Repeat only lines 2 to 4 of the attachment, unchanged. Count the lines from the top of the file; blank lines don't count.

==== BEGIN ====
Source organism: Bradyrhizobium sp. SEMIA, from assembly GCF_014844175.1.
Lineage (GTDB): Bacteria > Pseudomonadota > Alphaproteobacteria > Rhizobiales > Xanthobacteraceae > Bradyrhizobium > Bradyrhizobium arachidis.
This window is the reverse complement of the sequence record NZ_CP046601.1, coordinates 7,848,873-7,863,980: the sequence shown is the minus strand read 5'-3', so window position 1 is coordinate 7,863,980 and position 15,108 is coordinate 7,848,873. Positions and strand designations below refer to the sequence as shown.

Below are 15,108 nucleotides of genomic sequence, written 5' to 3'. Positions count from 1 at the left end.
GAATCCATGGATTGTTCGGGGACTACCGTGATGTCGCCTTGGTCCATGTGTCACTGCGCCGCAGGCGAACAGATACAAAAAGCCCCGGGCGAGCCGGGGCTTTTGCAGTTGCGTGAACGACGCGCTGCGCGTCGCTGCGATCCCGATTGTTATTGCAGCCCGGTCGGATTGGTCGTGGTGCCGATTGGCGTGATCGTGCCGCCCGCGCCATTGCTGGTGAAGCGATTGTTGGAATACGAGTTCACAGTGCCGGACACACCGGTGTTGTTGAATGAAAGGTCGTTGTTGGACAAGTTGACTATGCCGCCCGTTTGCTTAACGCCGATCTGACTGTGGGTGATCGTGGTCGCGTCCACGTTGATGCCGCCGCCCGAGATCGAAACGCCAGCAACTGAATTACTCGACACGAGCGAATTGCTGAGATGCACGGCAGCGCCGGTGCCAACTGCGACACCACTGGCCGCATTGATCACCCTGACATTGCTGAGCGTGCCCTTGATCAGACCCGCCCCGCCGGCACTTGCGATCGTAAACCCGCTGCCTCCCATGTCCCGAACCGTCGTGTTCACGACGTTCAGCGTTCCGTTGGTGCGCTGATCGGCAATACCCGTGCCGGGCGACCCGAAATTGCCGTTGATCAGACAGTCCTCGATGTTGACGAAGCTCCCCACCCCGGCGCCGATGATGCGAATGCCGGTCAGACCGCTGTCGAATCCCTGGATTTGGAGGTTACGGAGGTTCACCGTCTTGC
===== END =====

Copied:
Lineage (GTDB): Bacteria > Pseudomonadota > Alphaproteobacteria > Rhizobiales > Xanthobacteraceae > Bradyrhizobium > Bradyrhizobium arachidis.
This window is the reverse complement of the sequence record NZ_CP046601.1, coordinates 7,848,873-7,863,980: the sequence shown is the minus strand read 5'-3', so window position 1 is coordinate 7,863,980 and position 15,108 is coordinate 7,848,873. Positions and strand designations below refer to the sequence as shown.

Below are 15,108 nucleotides of genomic sequence, written 5' to 3'. Positions count from 1 at the left end.